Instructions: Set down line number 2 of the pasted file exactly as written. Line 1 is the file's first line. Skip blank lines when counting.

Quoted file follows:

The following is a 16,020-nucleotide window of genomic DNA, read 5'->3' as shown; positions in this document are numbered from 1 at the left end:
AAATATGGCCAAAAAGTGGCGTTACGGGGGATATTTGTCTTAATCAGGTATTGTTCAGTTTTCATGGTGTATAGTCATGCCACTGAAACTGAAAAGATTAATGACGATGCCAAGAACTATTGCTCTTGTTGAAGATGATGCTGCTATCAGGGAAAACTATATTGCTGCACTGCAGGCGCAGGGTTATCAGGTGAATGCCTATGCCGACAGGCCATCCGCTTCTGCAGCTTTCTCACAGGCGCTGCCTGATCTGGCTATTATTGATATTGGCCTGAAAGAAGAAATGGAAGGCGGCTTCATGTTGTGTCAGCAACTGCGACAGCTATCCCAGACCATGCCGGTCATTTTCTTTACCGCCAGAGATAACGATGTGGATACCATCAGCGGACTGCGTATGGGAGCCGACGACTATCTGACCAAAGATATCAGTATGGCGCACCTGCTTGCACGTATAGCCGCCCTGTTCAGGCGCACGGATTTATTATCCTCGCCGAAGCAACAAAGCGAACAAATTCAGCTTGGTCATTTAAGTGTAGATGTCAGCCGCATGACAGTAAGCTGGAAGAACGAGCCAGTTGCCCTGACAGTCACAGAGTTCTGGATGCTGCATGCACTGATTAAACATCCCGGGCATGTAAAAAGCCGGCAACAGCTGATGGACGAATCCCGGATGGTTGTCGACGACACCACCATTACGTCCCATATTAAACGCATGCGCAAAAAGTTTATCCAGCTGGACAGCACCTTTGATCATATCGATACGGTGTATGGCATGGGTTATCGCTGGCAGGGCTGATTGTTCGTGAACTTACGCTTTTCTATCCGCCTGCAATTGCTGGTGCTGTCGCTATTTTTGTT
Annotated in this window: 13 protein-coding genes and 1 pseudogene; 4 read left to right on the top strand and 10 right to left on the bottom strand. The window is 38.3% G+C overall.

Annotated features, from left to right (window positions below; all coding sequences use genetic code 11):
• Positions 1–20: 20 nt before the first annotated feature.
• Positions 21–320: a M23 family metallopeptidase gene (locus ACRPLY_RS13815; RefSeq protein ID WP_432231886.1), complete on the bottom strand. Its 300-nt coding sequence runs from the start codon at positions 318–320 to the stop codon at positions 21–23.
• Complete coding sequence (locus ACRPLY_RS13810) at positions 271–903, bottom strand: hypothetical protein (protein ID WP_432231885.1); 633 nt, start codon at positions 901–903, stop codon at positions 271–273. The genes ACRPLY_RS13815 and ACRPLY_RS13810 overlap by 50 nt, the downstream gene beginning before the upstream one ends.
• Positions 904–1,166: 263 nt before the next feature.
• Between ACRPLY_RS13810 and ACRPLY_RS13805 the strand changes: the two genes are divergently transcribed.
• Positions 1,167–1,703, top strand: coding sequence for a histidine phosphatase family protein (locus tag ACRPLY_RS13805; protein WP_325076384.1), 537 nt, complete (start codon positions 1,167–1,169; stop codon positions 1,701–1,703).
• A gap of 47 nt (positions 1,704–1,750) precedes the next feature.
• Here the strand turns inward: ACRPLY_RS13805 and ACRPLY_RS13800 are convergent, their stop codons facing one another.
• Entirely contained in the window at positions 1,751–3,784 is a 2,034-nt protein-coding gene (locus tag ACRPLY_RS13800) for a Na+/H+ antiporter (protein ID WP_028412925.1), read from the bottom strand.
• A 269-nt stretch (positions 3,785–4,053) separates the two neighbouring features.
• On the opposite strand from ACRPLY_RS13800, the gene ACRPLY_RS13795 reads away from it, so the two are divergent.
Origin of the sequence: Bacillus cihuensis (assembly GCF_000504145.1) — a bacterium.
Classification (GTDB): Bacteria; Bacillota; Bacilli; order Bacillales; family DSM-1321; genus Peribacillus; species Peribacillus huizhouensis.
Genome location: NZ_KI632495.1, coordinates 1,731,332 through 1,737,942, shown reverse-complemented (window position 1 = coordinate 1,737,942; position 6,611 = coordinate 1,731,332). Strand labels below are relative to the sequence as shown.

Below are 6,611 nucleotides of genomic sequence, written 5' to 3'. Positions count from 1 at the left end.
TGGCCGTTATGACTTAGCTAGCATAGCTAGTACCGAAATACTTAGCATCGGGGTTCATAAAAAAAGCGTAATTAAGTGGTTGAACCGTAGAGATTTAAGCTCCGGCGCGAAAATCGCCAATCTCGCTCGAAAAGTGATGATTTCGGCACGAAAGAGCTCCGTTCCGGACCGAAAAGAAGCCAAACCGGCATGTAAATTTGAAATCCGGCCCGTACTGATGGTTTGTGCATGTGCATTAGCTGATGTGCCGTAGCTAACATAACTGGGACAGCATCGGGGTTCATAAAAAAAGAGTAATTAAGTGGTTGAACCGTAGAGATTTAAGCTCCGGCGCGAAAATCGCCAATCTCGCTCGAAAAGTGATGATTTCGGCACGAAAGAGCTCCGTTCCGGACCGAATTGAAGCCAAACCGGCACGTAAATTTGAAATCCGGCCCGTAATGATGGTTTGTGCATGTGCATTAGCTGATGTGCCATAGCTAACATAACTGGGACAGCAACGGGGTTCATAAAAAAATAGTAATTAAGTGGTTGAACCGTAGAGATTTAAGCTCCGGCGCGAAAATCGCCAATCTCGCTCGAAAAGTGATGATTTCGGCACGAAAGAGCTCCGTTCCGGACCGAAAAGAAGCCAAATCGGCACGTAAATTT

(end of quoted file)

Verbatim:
AAATATGGCCAAAAAGTGGCGTTACGGGGGATATTTGTCTTAATCAGGTATTGTTCAGTTTTCATGGTGTATAGTCATGCCACTGAAACTGAAAAGATTAATGACGATGCCAAGAACTATTGCTCTTGTTGAAGATGATGCTGCTATCAGGGAAAACTATATTGCTGCACTGCAGGCGCAGGGTTATCAGGTGAATGCCTATGCCGACAGGCCATCCGCTTCTGCAGCTTTCTCACAGGCGCTGCCTGATCTGGCTATTATTGATATTGGCCTGAAAGAAGAAATGGAAGGCGGCTTCATGTTGTGTCAGCAACTGCGACAGCTATCCCAGACCATGCCGGTCATTTTCTTTACCGCCAGAGATAACGATGTGGATACCATCAGCGGACTGCGTATGGGAGCCGACGACTATCTGACCAAAGATATCAGTATGGCGCACCTGCTTGCACGTATAGCCGCCCTGTTCAGGCGCACGGATTTATTATCCTCGCCGAAGCAACAAAGCGAACAAATTCAGCTTGGTCATTTAAGTGTAGATGTCAGCCGCATGACAGTAAGCTGGAAGAACGAGCCAGTTGCCCTGACAGTCACAGAGTTCTGGATGCTGCATGCACTGATTAAACATCCCGGGCATGTAAAAAGCCGGCAACAGCTGATGGACGAATCCCGGATGGTTGTCGACGACACCACCATTACGTCCCATATTAAACGCATGCGCAAAAAGTTTATCCAGCTGGACAGCACCTTTGATCATATCGATACGGTGTATGGCATGGGTTATCGCTGGCAGGGCTGATTGTTCGTGAACTTACGCTTTTCTATCCGCCTGCAATTGCTGGTGCTGTCGCTATTTTTGTT